There are at least three reasons you need data when confronted with allegations of disparate impact.  -  IMAGE: Pixabay

There are at least three reasons you need data when confronted with allegations of disparate impact.

IMAGE: Pixabay

“Gil, my sales rep from (insert name of captive) just left my office and …”.

I’ve received three phone calls from dealer principals over the last month that started the same way. Three different captives, same message.

The captive had completed an analysis of the dealer’s originations during the last quarter and are alleging that the dealer has a higher than acceptable spread between buy rate and sell rate for a protected class of consumers. One dealer was told that Hispanics paid 18 basis points higher in dealer reserve than the control group. Another dealer had a 21 basis points differential for Black consumers versus the control group.

These captives have not taken the Nissan and Infiniti approach. Yet, as you may know, Nissan and Infiniti dealers recently elected to either a flat rate compensation structure or to adapt the NADA Fair Lending Program for retail transactions through the captive.

This monitoring is likely due to the Consumer Financial Protection Bureau (CFPB) signaling it will be looking at the finance sources portfolio for instances of disparate impact. As a refresher, disparate impact occurs when a protected class under the Equal Credit Opportunity Act is unintentionally discriminated against. The dealer does not intend to discriminate, it is just that the result of the originations delivers a contrary result.

Since our finance sources do not have definitive access to consumers’ demographic data, it must use a proxy approach to conduct its analysis. The CFPB uses the Bayesian Improved Surname Geocoding (BISG) as a proxy and the finance sources who are regulated by this agency use the same methodology to monitor a dealer’s portfolio. This approach uses census data and relies on surnames (from the 2000 Census) and geographic information (from the 2010 Census).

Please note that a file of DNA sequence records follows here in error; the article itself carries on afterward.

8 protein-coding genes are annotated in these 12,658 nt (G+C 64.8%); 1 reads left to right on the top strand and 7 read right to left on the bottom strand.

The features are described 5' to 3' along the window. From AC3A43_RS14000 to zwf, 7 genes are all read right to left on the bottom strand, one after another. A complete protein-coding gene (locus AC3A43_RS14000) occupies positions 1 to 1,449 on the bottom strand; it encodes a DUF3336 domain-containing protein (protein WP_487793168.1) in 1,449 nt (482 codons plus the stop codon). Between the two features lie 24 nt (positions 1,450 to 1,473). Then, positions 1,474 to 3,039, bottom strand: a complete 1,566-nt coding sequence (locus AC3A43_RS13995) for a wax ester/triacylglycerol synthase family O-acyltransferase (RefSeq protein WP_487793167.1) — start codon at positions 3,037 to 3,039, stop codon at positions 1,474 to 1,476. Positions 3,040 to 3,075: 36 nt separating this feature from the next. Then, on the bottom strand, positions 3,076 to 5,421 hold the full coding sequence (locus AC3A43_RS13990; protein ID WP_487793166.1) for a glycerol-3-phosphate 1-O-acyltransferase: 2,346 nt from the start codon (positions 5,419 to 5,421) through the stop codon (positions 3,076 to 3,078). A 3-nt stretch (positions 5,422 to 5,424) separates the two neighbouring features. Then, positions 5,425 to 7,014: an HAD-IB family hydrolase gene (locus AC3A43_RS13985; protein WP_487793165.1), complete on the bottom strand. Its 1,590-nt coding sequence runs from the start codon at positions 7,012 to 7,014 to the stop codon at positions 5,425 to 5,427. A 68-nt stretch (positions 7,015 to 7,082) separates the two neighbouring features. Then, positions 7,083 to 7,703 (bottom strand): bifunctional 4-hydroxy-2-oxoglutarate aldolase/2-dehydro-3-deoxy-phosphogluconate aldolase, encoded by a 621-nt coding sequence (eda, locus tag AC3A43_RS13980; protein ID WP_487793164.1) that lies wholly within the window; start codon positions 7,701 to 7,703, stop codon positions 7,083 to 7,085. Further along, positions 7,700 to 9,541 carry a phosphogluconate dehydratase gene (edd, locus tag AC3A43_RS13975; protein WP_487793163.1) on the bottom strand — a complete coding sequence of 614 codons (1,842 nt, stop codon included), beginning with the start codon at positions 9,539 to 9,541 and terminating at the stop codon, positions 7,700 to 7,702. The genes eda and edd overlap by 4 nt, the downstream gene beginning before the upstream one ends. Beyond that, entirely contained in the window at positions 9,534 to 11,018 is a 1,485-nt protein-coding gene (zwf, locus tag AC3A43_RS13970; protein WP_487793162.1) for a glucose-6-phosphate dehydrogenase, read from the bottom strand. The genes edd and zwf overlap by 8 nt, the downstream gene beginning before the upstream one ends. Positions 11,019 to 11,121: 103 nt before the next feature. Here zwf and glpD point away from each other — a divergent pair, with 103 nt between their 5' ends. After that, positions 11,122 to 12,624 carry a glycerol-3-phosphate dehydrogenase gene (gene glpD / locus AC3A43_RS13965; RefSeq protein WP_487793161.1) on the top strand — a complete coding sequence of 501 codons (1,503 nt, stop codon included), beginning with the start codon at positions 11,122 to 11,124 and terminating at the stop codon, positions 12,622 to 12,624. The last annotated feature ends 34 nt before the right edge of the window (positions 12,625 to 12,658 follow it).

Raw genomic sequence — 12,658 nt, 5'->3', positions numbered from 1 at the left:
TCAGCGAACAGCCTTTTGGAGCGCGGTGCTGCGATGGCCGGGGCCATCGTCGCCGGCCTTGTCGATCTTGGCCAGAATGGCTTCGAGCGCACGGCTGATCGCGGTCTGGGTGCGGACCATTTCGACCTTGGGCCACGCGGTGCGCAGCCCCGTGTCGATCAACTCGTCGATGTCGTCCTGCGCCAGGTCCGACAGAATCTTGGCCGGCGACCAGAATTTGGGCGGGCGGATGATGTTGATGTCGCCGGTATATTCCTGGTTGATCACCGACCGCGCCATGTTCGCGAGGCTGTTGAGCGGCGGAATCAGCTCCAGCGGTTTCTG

For example, you may know a Caucasian woman who married a Hispanic and now has a Hispanic surname. She should be part of the control group yet would likely be counted as a part of the protected class group based on her married surname.

One of the dealers voluntarily monitors every retail transaction using the NADA Fair Lending Program. It set a standard mark up of 1.00%. Every retail deal has a Dealer Participation Certification Form which documents the legitimate business reason for coming off the standard mark up. The sales rep was not impressed.

The sales rep did share, off the record, that the problem would probably go away if the dealer were to close a couple of deals to white guys at a higher rate!

So, the sales rep is recommending that the dealer engage in intentional discrimination to cure a potentially flawed finding of unintentional discrimination. Classic.

Further, this sales rep was not permitted to share any of the data to support the captive’s claim. The dealer rightfully asked for the list of deals that were identified as Hispanic. He reminded the sales rep of the NADA Fair Lending Policy and his voluntary use of the program to be able to defend against claims of disparate impact. The sales rep wouldn’t budge.

There are at least three reasons you need the data when confronted with allegations of disparate impact.

First, you need the names of the deals to reverse engineer the deals. If you are not completing the Dealer Participation Certification form on every retail deal, you will need to do so when you start reverse engineering. Look at all the deals that were contracted at less than your standard markup and determine the business reason for coming off the standard markup. Hopefully it will support a lack of discriminatory pricing.

Another reason for having the list of deals is to review the customer’s identity documents to verify (to the best of your ability) that the consumer is truly part of the protected class. 

Finally, knowing the sample size and number of deals that are included to reach the captive’s conclusion is important. For example, if the captive looked at 100 deals during the review period and there were three deals it identified as the protected class group, a legitimate argument is that the sample size was too small to deliver a valid result. 

Buckle up and be ready for your visit.

Continued Good Health, Good Luck, and Good Selling.

Gil Van Over is the Executive Director of Automotive Compliance Education (ACE), the Founder and President of gvo3 & Associates, and the author of Automotive Compliance in a Digital World.

Originally posted on F&I and Showroom

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